Optimizing Private Sector Financing for the SDGs during disasters in a constrained Public Finance setting in Samoa

February 14, 2023

The tourism industry will be one of the key economic drivers post-COVID. The role of the private sector in bringing this about needs to be explored further.

UNDP Samoa

The implementation of the Sustainable Development Goals (SDGs) is at the core of improving the quality of life for all. However, the SDGs are threatened by events like environmental disasters and pandemics. Although environmental disasters may be classified as unanticipated due to their random nature, a few are predictable because of climatic and geological studies over time. Nonetheless, measures need to be taken to absorb environmental shocks and pandemics as and when they occur.

These events normally disrupt or derail efforts that make the SDGs a success since they burden all economic pursuits and transcend into the targets and indicators used for tracking the advancement of the SDGs. According to the Centre for Research of the Epidemiology of Disaster (CRED) Emergence Event Database, the 2012 Cyclone Evan disaster was estimated to be 20.3% of the Gross Domestic Product (GDP).  

In a similar way, the COVID-19 pandemic has inflicted significant economic and social costs on all Asia Pacific Least Developed Countries (LDCs) and exposed their vulnerability to external shocks due to their limited fiscal space, and technological and human resource constraints. According to the International Monetary Fund (IMF), Pacific Island Countries’ GDP dropped from 3.1% to -6.4% in 2020, and in 2021 to -0.4%. In the case of Samoa, the GDP declined from 4.5% in 2019 to -3.1% and -7.1% in 2020 and 2021 respectively.

Samoa’s Country Policy and Institutional Assessment rating improved by a 3.22 score, resulting in an increase in its external debt to GDP threshold of 55% in 2021 from 45% in 2018. The space to borrow to finance the development agenda is still limited in scope since its debt sustainability analysis shows that it remains at high risk of external and overall debt distress and had a-debt-to-GDP of 49.7% as of September 2022. This calls for the government to look for financing options for the attainment of the SDGs.

Though the country continues to have an overall budget balance of 6.2% as of 2021, sight must not be lost of the fact that donor funds provided some respite in helping to finance external debt payments.  How long these donor funds would be available to a middle-income country like Samoa needs further contemplation.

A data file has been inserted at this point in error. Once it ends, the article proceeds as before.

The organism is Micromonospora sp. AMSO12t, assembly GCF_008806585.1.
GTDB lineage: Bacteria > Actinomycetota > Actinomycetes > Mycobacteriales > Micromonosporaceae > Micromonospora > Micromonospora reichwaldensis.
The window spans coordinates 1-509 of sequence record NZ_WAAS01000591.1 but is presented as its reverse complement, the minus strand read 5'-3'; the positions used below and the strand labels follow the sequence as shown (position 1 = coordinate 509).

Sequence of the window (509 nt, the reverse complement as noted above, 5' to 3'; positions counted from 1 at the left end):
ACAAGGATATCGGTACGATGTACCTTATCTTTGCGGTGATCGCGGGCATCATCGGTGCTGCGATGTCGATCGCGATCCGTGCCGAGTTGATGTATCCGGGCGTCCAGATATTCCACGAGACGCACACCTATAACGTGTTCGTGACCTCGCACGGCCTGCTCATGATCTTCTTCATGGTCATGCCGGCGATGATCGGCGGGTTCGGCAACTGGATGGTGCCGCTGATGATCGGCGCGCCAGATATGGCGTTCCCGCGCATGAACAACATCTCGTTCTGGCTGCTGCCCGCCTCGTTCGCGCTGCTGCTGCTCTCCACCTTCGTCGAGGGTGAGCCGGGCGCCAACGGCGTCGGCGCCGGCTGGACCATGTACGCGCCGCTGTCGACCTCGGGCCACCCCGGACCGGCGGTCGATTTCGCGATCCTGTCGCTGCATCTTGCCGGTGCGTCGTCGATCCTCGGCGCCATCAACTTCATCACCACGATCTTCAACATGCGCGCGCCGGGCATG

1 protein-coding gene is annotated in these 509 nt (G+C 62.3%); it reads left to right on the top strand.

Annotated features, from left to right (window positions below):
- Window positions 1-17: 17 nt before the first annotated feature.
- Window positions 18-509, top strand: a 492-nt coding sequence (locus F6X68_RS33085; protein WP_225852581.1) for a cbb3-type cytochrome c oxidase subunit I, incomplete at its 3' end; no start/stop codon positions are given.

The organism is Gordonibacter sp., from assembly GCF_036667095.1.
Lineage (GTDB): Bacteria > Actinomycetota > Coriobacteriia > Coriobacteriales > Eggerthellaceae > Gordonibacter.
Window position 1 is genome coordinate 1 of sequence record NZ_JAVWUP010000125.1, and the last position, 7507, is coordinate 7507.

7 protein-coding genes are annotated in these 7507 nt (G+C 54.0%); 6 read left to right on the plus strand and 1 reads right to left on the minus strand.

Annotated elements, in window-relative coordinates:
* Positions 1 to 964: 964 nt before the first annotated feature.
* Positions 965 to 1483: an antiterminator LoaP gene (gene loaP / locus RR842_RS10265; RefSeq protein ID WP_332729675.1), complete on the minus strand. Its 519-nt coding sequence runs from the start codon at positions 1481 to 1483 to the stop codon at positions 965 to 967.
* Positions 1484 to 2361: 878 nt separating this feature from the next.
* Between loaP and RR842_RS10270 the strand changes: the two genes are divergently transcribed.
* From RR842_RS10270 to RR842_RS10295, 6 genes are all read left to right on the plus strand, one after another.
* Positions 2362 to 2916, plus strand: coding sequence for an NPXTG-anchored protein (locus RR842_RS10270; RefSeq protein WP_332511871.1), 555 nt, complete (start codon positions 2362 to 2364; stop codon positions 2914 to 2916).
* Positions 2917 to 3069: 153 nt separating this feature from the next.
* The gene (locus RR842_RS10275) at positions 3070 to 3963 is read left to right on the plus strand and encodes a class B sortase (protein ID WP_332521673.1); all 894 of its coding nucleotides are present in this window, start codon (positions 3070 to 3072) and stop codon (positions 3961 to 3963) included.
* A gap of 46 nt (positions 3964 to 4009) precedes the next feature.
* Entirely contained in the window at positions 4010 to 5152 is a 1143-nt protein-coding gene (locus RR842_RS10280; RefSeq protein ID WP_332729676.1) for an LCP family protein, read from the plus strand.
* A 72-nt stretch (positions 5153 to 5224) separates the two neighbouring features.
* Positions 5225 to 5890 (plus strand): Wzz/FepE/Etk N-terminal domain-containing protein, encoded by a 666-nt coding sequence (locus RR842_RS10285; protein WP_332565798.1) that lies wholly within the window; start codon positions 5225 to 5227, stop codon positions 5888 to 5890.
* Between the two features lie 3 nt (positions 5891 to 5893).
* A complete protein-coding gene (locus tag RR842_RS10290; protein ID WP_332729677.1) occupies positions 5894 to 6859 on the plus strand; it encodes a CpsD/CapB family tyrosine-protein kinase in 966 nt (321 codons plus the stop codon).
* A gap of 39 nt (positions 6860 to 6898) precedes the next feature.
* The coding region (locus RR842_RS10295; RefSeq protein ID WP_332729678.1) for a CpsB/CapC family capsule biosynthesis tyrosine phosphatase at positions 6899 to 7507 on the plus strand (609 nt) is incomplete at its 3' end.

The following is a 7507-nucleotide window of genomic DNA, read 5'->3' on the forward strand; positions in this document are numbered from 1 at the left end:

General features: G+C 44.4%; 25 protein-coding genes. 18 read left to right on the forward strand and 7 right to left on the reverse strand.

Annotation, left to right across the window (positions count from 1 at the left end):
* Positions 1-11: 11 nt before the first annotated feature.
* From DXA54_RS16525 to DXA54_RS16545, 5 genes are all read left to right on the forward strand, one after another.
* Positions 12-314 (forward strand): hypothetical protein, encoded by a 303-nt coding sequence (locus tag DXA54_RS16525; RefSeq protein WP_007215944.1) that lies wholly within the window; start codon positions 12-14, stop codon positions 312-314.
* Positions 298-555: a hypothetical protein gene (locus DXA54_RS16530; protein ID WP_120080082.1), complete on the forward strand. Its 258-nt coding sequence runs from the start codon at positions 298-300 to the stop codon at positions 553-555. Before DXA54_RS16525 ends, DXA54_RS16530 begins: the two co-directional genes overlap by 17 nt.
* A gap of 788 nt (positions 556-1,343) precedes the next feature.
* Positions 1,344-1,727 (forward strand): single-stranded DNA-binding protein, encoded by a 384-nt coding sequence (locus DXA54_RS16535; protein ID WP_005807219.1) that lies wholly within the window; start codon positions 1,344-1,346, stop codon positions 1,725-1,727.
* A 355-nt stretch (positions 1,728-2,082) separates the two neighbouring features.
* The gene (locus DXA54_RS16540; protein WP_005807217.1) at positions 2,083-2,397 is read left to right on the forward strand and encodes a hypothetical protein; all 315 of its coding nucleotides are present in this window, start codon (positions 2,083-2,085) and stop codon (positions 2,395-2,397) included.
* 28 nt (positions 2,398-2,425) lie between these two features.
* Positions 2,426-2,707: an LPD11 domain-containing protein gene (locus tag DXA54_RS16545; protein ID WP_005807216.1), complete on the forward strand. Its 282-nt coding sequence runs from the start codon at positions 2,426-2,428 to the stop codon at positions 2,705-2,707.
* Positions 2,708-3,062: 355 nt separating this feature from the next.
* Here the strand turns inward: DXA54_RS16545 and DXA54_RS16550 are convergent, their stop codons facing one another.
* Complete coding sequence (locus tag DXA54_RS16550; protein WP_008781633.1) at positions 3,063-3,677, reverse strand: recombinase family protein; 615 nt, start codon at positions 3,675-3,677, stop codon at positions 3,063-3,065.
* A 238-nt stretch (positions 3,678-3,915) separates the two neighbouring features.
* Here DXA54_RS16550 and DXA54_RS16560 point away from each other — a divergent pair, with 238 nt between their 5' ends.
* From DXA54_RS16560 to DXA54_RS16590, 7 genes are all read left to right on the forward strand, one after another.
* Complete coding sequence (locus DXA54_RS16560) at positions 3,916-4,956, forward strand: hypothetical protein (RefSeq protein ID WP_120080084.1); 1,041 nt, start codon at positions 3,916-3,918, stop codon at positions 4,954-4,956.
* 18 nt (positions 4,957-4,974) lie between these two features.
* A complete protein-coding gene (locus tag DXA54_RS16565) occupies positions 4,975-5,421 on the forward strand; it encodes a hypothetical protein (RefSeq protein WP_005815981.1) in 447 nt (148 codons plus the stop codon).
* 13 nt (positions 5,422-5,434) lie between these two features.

Tax to GDP has been doing well in Samoa. According to the Organization for Economic Cooperation and Development (OECD), the tax ratio was 25.0% in 2020, above the Asia and Pacific average of 19.1% by 5.9 percentage points. However, the tax composition shows that corporate tax is the least among all tax revenues. In 2020, corporate tax accounted for only 11% of tax revenue generated, whilst taxes on goods and services (VAT/GST and other taxes on goods and services) generated about 76% of the tax revenues, with personal income taxes contributing 13%. This phenomenon could be due to the low levels of private sector participation in the economy and/or there are leakages and illicit financial flows. Clearly, this calls for more attention being paid to the private sector to generate more revenue to expand the fiscal space of the country.  

To expand the fiscal space and provide a cushion during disasters and pandemics, private sector participation in the economy needs to be further explored and deepened. Having parametric risk insurance against disasters is one of the key ways to ensure that the affected are cushioned and government is relieved of rechanneling resources to provide social protection for the people. The use of blended finance should be at the center of the development agenda so that government can leverage development finance to bring onboard the private sector in all sectors of the economy. Undertaking an investors map of the country could be an entry point for bringing more private sector participation. Private sector investment into the decarbonization agenda is one of the surest ways to go. With the abundance of the natural environment and tourism boost, the private sector investment in health can go a long way to support the tourism industry.


Written by:

Kordzo Sedegah

UNDP Samoa Economist